The men's team will be doing street evangelism on the streets of Pattaya (Walking Street in Pattaya pictured) and Bangkok, where men come to buy a woman for the night. Think New Orleans' Bourbon Street on steroids.

Steve Neyman, stateside coordinator for MST Project (, with whom we're partnering in Thailand, did our men's orientation today via Skype.

Some of the things we learned in that time together:
* All ages and all kinds of men come to places like these seeking love and intimacy, filling voids currently taken up by hurt and great need.

* Hurting people hurt people.

* God has called us to be an extension of love rather than judgment.

* We aren't fighting against people - not against flesh and blood - it's bigger and deeper than that.

* 'Grace and love are more transforming than shame and guilt.' (Chris Lenty - MST Project)

Pray for the ministry of these teams as they travel to Thailand next month.

And be blessed.

Saturday, December 17, 2011


Tonight is the kick-off of the brand new SHE ministry at KFA. Over 150 ladies are traveling together to Rockford, Illinois for the Kari Jobe (pictured) concert.

We are excited to see how this amazing new outreach to women at all stages of life connects, grows, involves, motivates and reaches out to the ladies of


And be blessed.

Thursday, December 15, 2011


Every weekend that I stand in a church auditorium to speak to people, I face an enormous challenge. I am there as a man who is a believer in Jesus Christ, with a personally held deep conviction and commitment to follow Him. I come as a pastor who loves the church (and I'm not talking about the building). I come as an American born in the late 1950s and living in 2011.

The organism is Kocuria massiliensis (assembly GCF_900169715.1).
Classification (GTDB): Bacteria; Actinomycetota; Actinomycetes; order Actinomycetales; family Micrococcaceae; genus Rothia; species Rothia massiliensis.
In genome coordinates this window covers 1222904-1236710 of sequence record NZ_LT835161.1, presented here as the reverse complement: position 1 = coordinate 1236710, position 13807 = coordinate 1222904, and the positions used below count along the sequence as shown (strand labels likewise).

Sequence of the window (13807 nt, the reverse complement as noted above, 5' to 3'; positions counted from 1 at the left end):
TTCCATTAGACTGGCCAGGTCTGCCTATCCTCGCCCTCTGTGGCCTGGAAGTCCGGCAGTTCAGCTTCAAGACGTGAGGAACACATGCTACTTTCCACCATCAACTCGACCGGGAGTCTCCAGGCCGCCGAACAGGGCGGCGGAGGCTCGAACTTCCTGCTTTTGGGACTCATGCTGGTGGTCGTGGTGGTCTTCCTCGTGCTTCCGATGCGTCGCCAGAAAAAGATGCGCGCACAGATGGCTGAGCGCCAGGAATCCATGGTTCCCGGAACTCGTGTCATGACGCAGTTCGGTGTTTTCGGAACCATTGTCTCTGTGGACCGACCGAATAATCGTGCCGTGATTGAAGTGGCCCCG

I have to take a book called the Bible and relate it to those who are listening. It is a book that has been written not only in languages different from mine, but in cultures and in centuries different than the one I presently live in.

I have come to understand that the Bible gives God's unassailable truth, yet in a cultural container. The truth is absolute; the container, not so much. So I have to pour that truth from the container of first century Hebrew-Greek culture into the container of 20th century American culture. When that is done properly, not a drop of truth is lost.